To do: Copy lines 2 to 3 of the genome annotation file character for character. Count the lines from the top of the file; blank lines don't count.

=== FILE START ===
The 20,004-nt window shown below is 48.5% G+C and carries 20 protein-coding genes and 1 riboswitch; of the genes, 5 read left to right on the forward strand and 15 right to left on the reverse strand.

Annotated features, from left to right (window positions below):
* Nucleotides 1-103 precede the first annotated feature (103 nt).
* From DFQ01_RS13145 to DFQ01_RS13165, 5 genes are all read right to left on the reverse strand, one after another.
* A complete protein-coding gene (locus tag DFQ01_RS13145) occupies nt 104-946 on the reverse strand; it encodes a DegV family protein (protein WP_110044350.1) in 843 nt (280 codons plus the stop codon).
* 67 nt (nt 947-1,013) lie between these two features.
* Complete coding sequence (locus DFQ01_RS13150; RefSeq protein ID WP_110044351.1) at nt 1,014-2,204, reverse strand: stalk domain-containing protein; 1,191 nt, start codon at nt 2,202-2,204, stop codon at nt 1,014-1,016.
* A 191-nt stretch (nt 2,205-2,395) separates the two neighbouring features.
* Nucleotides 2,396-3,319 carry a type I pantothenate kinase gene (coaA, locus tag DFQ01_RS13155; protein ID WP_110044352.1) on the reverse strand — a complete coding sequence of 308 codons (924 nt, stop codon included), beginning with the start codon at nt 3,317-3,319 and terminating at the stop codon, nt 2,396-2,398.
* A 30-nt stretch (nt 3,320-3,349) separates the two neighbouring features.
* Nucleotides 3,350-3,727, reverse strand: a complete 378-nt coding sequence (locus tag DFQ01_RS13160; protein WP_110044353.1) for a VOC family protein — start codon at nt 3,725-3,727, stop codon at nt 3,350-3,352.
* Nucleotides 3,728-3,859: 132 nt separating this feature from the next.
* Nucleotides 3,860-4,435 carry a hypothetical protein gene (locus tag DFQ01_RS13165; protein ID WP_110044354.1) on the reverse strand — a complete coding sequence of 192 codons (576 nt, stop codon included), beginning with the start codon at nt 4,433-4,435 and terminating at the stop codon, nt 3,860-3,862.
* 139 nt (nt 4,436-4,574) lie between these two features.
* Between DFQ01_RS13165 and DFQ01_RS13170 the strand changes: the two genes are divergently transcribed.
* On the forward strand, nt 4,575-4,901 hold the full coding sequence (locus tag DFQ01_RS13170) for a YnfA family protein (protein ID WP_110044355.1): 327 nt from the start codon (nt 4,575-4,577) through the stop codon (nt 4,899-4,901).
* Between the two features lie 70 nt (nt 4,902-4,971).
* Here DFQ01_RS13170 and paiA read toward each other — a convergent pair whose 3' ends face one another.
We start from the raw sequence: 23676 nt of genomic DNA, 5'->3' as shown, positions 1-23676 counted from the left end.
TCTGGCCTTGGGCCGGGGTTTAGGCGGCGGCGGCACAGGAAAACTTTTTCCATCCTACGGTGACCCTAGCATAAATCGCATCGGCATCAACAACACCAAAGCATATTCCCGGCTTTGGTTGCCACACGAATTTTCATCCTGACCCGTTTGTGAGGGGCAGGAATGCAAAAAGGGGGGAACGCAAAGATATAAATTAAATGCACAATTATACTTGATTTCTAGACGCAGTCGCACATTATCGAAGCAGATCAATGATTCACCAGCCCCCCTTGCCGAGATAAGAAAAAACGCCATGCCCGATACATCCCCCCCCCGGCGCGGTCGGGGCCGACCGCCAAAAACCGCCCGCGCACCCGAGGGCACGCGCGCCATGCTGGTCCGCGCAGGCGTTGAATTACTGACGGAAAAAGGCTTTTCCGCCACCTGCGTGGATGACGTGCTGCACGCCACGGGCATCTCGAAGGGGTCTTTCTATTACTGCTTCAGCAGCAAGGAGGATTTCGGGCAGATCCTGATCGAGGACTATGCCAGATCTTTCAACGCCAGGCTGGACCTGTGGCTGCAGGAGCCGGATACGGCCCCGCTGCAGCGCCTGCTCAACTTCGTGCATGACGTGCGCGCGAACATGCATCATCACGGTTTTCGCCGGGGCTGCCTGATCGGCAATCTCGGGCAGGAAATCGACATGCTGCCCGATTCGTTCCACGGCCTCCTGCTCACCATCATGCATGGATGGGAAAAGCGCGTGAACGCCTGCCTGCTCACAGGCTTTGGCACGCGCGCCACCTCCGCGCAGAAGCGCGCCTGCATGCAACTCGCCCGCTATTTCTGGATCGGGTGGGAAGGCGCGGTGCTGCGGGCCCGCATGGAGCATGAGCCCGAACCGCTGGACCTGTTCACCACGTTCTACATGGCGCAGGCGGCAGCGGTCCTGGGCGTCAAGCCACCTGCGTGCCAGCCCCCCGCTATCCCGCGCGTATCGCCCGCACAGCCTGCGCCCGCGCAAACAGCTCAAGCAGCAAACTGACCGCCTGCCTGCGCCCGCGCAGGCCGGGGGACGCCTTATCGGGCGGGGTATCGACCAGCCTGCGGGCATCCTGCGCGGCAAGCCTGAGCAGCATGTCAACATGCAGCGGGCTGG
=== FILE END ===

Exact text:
Annotated features, from left to right (window positions below):
* Nucleotides 1-103 precede the first annotated feature (103 nt).